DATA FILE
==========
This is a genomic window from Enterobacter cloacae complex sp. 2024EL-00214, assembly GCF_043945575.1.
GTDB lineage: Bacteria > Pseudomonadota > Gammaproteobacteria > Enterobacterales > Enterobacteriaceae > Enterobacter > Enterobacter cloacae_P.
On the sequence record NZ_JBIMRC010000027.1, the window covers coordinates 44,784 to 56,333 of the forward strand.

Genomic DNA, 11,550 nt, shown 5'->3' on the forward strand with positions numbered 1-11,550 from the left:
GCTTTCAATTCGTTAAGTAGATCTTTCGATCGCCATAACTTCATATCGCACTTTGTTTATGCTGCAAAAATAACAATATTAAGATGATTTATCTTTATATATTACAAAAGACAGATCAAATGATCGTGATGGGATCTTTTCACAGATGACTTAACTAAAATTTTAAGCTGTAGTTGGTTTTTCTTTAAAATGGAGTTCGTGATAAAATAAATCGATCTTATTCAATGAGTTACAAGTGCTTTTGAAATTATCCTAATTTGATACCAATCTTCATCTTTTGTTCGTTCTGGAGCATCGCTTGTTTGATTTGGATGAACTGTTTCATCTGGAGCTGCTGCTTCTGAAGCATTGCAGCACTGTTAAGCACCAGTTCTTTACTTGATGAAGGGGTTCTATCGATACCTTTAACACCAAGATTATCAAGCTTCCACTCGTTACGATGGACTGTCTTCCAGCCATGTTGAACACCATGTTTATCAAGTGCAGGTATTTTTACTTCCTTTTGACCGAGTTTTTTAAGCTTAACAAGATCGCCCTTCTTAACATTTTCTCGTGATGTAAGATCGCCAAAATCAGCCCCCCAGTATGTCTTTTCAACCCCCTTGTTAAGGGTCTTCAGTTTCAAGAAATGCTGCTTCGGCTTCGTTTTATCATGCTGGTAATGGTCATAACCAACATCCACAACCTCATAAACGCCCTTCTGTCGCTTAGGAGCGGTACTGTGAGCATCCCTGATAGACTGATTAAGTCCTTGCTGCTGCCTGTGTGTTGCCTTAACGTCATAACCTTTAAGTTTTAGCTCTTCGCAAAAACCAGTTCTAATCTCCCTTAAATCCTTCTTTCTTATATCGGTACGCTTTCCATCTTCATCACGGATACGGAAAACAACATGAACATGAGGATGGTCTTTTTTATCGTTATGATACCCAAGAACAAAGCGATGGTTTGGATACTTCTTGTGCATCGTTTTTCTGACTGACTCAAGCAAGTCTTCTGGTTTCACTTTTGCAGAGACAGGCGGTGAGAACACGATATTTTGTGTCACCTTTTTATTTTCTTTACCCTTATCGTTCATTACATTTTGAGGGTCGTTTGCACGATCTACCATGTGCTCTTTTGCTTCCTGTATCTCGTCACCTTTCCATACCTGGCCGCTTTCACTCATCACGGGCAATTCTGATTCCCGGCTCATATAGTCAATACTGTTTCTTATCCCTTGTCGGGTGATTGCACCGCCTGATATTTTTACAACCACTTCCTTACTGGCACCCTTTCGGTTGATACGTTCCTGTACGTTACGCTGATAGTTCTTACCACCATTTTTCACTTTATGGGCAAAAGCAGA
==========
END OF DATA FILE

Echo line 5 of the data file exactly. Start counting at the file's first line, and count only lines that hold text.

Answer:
GCTTTCAATTCGTTAAGTAGATCTTTCGATCGCCATAACTTCATATCGCACTTTGTTTATGCTGCAAAAATAACAATATTAAGATGATTTATCTTTATATATTACAAAAGACAGATCAAATGATCGTGATGGGATCTTTTCACAGATGACTTAACTAAAATTTTAAGCTGTAGTTGGTTTTTCTTTAAAATGGAGTTCGTGATAAAATAAATCGATCTTATTCAATGAGTTACAAGTGCTTTTGAAATTATCCTAATTTGATACCAATCTTCATCTTTTGTTCGTTCTGGAGCATCGCTTGTTTGATTTGGATGAACTGTTTCATCTGGAGCTGCTGCTTCTGAAGCATTGCAGCACTGTTAAGCACCAGTTCTTTACTTGATGAAGGGGTTCTATCGATACCTTTAACACCAAGATTATCAAGCTTCCACTCGTTACGATGGACTGTCTTCCAGCCATGTTGAACACCATGTTTATCAAGTGCAGGTATTTTTACTTCCTTTTGACCGAGTTTTTTAAGCTTAACAAGATCGCCCTTCTTAACATTTTCTCGTGATGTAAGATCGCCAAAATCAGCCCCCCAGTATGTCTTTTCAACCCCCTTGTTAAGGGTCTTCAGTTTCAAGAAATGCTGCTTCGGCTTCGTTTTATCATGCTGGTAATGGTCATAACCAACATCCACAACCTCATAAACGCCCTTCTGTCGCTTAGGAGCGGTACTGTGAGCATCCCTGATAGACTGATTAAGTCCTTGCTGCTGCCTGTGTGTTGCCTTAACGTCATAACCTTTAAGTTTTAGCTCTTCGCAAAAACCAGTTCTAATCTCCCTTAAATCCTTCTTTCTTATATCGGTACGCTTTCCATCTTCATCACGGATACGGAAAACAACATGAACATGAGGATGGTCTTTTTTATCGTTATGATACCCAAGAACAAAGCGATGGTTTGGATACTTCTTGTGCATCGTTTTTCTGACTGACTCAAGCAAGTCTTCTGGTTTCACTTTTGCAGAGACAGGCGGTGAGAACACGATATTTTGTGTCACCTTTTTATTTTCTTTACCCTTATCGTTCATTACATTTTGAGGGTCGTTTGCACGATCTACCATGTGCTCTTTTGCTTCCTGTATCTCGTCACCTTTCCATACCTGGCCGCTTTCACTCATCACGGGCAATTCTGATTCCCGGCTCATATAGTCAATACTGTTTCTTATCCCTTGTCGGGTGATTGCACCGCCTGATATTTTTACAACCACTTCCTTACTGGCACCCTTTCGGTTGATACGTTCCTGTACGTTACGCTGATAGTTCTTACCACCATTTTTCACTTTATGGGCAAAAGCAGA